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Once

Once

Last spring before heading off to Ireland I read a glowing review of The Swell Season, a musical collaboration between Frames frontman Glen Hansard & Czech singer/pianist Marketa Irglova, which placed it at the top of my Dublin shopping list. Back in Toronto after giving it a listen I had to wonder how, in all my years spent living in Dublin, I'd committed the enormous oversight of not picking up a single Frames album. I've since remedied that by purchasing most of their back catalogue and catching them live but for the past month I've also been in high anticipation mode, awaiting the Toronto release of Once.

Shot for less than $150,000, Once (directed & written by John Carney) tells an exceedingly simple story with enormous charm and heart and without a hint of guile. Glen Hansard is an Irish busker, still suffering from a broken heart over a previous girlfriend. Marketa Irglova does various jobs, cleaning house and working as a street vendor. She's also a hauntingly beautiful piano player and when the two of them begin playing music together their growing connection is a pleasure to watch. There are no melodramatic Hollywood style plot points to hang the story on, just a natural evolution of the relationship between these characters.
Marketa Irglova (left) and Glen Hansard (lead singer of The Frames) in John Carney's "Once".
Marketa Irglova and Glen Hansard in Once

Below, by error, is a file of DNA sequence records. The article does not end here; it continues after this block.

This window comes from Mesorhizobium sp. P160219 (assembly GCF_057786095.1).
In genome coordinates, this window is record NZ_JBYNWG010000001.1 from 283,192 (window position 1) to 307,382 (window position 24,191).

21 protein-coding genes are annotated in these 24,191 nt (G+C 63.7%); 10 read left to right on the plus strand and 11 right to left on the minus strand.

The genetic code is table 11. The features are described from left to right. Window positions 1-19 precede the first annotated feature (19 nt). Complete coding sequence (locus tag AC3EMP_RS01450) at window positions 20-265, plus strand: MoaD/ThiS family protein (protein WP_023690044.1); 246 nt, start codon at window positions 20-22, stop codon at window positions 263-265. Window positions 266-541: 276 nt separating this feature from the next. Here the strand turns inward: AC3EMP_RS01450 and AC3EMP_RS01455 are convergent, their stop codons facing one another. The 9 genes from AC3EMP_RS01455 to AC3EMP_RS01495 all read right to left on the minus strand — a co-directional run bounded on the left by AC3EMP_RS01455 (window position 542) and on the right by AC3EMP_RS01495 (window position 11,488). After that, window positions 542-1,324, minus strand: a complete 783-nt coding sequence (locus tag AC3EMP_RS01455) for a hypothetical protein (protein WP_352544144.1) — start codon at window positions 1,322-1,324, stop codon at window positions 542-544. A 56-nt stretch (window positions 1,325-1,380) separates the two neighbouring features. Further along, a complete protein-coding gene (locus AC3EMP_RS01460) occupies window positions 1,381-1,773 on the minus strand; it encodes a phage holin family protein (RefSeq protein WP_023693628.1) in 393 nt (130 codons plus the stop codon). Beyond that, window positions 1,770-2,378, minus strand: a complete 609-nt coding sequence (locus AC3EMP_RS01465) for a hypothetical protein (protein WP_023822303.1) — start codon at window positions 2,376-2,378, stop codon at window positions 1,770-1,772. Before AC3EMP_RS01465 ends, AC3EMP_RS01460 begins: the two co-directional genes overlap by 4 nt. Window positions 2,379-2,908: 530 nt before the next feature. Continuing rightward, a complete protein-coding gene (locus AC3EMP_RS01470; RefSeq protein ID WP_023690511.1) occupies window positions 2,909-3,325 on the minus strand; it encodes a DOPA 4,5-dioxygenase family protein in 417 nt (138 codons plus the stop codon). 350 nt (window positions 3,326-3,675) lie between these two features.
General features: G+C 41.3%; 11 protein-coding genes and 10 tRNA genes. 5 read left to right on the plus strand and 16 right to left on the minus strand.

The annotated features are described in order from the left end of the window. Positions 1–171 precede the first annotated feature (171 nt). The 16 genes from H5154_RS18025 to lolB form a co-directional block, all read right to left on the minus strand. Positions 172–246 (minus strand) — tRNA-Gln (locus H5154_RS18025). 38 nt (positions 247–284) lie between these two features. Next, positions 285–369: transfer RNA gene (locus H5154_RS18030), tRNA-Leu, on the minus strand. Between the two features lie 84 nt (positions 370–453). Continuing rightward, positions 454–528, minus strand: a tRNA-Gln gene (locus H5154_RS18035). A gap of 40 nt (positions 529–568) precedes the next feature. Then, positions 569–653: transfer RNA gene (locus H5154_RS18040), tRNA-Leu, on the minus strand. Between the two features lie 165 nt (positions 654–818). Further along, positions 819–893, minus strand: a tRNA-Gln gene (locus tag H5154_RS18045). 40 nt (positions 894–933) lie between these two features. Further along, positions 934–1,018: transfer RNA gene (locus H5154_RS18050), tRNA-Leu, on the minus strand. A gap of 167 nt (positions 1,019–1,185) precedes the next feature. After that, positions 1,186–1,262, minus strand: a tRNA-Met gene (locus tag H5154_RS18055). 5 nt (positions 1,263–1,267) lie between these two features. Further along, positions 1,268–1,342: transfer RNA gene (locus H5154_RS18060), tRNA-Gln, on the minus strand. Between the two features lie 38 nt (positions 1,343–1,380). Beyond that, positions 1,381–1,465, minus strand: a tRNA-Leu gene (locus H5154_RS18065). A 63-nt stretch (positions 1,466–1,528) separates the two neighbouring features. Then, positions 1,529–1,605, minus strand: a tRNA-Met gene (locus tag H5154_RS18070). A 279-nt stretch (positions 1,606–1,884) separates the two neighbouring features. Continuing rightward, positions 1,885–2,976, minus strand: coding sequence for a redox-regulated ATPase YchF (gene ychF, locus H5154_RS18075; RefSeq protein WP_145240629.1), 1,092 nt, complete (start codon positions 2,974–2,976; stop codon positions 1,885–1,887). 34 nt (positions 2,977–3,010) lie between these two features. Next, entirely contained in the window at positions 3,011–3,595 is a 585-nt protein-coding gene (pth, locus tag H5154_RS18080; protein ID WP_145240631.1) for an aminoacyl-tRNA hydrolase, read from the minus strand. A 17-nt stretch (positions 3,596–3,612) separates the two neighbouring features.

I have to admit that I suffered nostalgia pangs from the very opening scene on Grafton Street. The Dublin these two characters inhabit was the place I lived during the 90's - not just in location but in spirit. The film is, in fact, set in the present day but neither of these characters are roaring examples of the Celtic Tiger economy (nor do they appear to care) and as a result it feels like looking into the past, my past. In the early to mid 90's none of the friends I had in Dublin had any money to speak of. The unemployment rate was up around 20% and many others were underemployed. Most of my friends were either performers or foreigners waylaid by Dublin's charisma. We spent our time hanging out (in pubs, cheap restaurants and drafty, minimally decorated flats) all seemingly searching for something but not in any particular hurry to find it. There were few toys (cellphones, the Internet and Xbox had yet to work their way into popular culture) yet there never seemed to be any shortage of things to do. Everybody knew everyone else. Faces in the street were familiar, even if you didn't know the name to go with the face. Most people my age didn't have cars. We took the bus, walked or caught taxis. I shared one phone with countless other flat dwellers in the same building, as did so many other people I knew. For a long time I didn't even own a TV and didn't miss it.

I was often confused (about the usual things - as were my friends and as the characters are in Once) but most of my best times in Dublin were spent just trying to figure all that stuff out, in the exact time and place where everyone else was figuring them out. Once is that kind of movie, it's about two people who are miles truer than those you'll find in most multiplex movies. I didn't know these two particular people in Dublin in the 90's but I feel like I did. I feel like one - or both of them - sat down with me in some pub, cheap restaurant or drafty flat and told me the story of them.
***

• Read The Ain't It Cool interview with Glen Hansard, Marketa Irglova and John Carney.

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